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Author Topic:   Disabling Bacterial Resistance
mike the wiz
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Posts: 4721
From: u.k
Joined: 05-24-2003


Message 7 of 60 (216629)
06-13-2005 12:28 PM
Reply to: Message 6 by nator
06-13-2005 12:20 PM


I thought a good experiment is putting a species in a niche it's not used to. If the species dies off before it has a chance to evolve, then obviously morphological change takes too long to happen, but ex nihilo creation seems plausible. It seems an evolving food chain is more logical because of this, but we'll wait for what Brad has to say.

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 Message 6 by nator, posted 06-13-2005 12:20 PM nator has replied

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mike the wiz
Member
Posts: 4721
From: u.k
Joined: 05-24-2003


Message 11 of 60 (216643)
06-13-2005 1:09 PM
Reply to: Message 10 by nator
06-13-2005 1:04 PM


Mikey's catch 22
Can you provide the link showing morphological change in species like the chimp or tiger or any species out of it's niche?

I don't recall a chimp growing wings any time soon.

That's because Mikey's catch 22 is valid. :) If they survive then they don't need evolution because no species has changed morphologically into another kind of animal, yet it has survived rendering the needed trait not needed. If they don't survive then evolution obviously doesn't happen because it's just not fast enough. :)

This message has been edited by mike the wiz, 06-13-2005 01:11 PM


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mike the wiz
Member
Posts: 4721
From: u.k
Joined: 05-24-2003


Message 19 of 60 (216769)
06-14-2005 8:48 AM
Reply to: Message 14 by nator
06-13-2005 5:49 PM


Re: Mikey's catch 22
Shraff, the Iguana, how do you know it wasn't just an undiscovered species? Your link didn't work.

As for the bird and other one, that's just animals being clever like God made them. :)

A variation within a kind is possible don't forget. But big change into another kind of animal, like a cat to a fish, is highly unlikely. Or an ape into a man.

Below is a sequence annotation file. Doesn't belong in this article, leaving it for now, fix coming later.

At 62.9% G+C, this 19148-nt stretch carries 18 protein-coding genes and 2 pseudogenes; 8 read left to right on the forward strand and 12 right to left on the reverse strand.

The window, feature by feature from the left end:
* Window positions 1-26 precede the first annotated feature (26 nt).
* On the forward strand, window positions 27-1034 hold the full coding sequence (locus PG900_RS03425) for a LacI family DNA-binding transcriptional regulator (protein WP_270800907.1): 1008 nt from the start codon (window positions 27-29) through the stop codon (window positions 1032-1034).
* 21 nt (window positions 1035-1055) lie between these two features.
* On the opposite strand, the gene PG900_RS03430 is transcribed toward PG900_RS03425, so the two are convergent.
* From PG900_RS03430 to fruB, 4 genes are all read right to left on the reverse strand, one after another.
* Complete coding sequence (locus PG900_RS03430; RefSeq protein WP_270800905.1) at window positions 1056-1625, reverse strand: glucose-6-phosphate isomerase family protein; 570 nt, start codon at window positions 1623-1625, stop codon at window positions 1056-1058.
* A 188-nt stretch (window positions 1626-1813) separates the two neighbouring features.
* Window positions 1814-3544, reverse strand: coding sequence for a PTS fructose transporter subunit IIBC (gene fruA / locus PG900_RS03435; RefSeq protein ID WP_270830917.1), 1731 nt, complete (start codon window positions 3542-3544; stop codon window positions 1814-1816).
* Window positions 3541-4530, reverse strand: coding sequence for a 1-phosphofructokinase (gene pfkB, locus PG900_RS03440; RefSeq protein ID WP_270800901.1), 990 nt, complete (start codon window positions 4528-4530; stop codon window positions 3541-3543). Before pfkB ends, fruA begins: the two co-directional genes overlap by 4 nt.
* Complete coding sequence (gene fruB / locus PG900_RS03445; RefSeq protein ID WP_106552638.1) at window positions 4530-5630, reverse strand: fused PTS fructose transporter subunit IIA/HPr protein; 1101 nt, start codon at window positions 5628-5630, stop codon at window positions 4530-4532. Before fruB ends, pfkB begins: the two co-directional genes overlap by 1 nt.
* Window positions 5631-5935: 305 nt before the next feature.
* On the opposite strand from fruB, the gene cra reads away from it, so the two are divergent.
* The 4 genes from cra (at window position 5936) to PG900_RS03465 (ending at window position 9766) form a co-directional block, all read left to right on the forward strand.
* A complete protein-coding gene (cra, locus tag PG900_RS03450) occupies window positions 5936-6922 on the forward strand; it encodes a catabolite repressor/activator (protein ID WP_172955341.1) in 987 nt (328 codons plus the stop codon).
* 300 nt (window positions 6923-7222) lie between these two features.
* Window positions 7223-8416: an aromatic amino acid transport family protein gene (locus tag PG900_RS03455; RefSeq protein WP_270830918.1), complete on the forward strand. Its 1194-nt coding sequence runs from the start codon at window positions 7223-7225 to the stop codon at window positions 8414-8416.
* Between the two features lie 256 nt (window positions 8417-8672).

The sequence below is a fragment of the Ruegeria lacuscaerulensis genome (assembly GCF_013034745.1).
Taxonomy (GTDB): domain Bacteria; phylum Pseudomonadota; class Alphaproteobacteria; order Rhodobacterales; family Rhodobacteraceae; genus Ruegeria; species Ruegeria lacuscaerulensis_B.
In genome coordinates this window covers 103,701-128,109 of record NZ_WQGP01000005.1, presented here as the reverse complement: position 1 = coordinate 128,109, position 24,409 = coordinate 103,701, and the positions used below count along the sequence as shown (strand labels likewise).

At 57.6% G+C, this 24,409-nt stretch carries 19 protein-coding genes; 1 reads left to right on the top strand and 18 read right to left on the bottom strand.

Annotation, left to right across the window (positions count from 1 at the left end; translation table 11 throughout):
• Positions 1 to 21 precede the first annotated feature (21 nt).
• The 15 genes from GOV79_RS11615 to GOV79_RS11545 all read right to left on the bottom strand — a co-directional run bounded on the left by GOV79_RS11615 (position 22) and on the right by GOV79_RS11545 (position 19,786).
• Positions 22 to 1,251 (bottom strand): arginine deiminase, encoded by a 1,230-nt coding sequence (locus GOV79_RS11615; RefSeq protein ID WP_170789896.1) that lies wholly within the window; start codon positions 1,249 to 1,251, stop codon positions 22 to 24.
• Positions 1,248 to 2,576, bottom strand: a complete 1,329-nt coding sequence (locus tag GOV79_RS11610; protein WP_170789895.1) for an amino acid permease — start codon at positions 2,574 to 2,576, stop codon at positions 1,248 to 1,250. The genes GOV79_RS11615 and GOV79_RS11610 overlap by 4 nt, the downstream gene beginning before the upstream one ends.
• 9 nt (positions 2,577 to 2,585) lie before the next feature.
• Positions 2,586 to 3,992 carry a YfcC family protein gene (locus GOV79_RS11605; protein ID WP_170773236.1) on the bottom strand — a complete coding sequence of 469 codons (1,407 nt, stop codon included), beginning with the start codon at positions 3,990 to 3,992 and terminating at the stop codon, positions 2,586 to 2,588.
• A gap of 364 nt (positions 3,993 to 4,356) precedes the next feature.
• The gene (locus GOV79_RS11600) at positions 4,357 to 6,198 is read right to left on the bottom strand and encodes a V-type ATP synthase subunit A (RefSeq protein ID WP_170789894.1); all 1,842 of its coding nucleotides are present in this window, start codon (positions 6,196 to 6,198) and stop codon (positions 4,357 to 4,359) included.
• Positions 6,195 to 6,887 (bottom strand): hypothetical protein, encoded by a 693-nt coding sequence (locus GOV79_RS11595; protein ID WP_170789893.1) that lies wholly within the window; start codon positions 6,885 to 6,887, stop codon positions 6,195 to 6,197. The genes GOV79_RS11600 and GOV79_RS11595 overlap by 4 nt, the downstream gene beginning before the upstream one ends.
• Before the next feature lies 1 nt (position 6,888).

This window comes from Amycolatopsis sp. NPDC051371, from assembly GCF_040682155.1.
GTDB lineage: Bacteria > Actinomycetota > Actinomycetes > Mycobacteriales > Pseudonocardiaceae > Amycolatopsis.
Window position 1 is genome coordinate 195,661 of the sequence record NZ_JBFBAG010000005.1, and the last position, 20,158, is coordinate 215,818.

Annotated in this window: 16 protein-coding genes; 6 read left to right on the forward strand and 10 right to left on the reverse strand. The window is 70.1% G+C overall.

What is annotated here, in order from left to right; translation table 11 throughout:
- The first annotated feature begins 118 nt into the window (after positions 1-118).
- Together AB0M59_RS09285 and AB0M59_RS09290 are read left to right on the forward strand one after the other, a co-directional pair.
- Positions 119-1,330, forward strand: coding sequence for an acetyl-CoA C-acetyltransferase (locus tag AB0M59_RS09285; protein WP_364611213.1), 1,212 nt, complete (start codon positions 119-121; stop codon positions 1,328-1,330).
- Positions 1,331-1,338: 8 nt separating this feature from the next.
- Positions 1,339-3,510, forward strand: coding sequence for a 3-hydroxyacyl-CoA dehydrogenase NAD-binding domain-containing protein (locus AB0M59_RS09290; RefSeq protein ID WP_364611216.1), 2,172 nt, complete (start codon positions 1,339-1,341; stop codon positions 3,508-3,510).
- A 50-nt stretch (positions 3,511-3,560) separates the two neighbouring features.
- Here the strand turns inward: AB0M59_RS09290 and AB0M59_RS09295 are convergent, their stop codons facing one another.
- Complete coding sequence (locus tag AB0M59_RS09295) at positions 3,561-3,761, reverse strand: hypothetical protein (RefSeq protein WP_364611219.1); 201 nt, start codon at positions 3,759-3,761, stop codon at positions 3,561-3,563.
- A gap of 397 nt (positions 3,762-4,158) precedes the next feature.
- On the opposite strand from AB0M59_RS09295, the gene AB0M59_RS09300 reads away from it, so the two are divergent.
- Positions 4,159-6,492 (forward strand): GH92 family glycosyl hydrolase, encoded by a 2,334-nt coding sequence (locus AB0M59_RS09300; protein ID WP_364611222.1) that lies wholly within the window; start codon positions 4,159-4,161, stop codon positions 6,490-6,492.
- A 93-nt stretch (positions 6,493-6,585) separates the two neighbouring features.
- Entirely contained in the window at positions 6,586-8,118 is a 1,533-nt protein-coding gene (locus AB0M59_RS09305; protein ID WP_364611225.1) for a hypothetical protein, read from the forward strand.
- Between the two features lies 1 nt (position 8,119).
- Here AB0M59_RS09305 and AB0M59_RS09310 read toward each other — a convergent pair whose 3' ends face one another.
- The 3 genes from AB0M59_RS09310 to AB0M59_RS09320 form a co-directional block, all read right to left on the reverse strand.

There isn't time. Please address catch 22. :)

Evolution is obsolete IMO. If you do survive, evolution hasn't had time to happen, if you don't, it still doesn't happen.

If you do or you don't, either way, evolution isn't fast enough to be useful, only small change under natural selection, just like AIG states.


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mike the wiz
Member
Posts: 4721
From: u.k
Joined: 05-24-2003


Message 27 of 60 (216944)
06-14-2005 8:20 PM
Reply to: Message 22 by PaulK
06-14-2005 3:34 PM


Re: Mikey's catch 22
If a species lasts one thousand years then it has survived without evolution. Why would it then speciate if it survived? Also, speciating isn't really the morphological change I'm talking about, because the fish still becomes a fish, or a monkey a monkey.

If a monkey species lasts long out of it's niche and survives a few hundred years, then it has survived without evolution. If you can survive without evolution then why would something then evolve?

I mean, animals are supposed to evolve because they need to in order to survive. I can't see that an ape needs to become a man because of niche change. It wouldn't even need any extra brain power. It seems that if it did need extra brain power, yet it survived in another niche without the extra brain power?

Hmmmmm. I doubt it. It sounds more like a naturalistic answer for man's God given intelligence. It seems more logical that the bible is correct, to me.


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 Message 22 by PaulK, posted 06-14-2005 3:34 PM PaulK has replied

Replies to this message:
 Message 28 by Hrun, posted 06-14-2005 8:45 PM mike the wiz has replied
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mike the wiz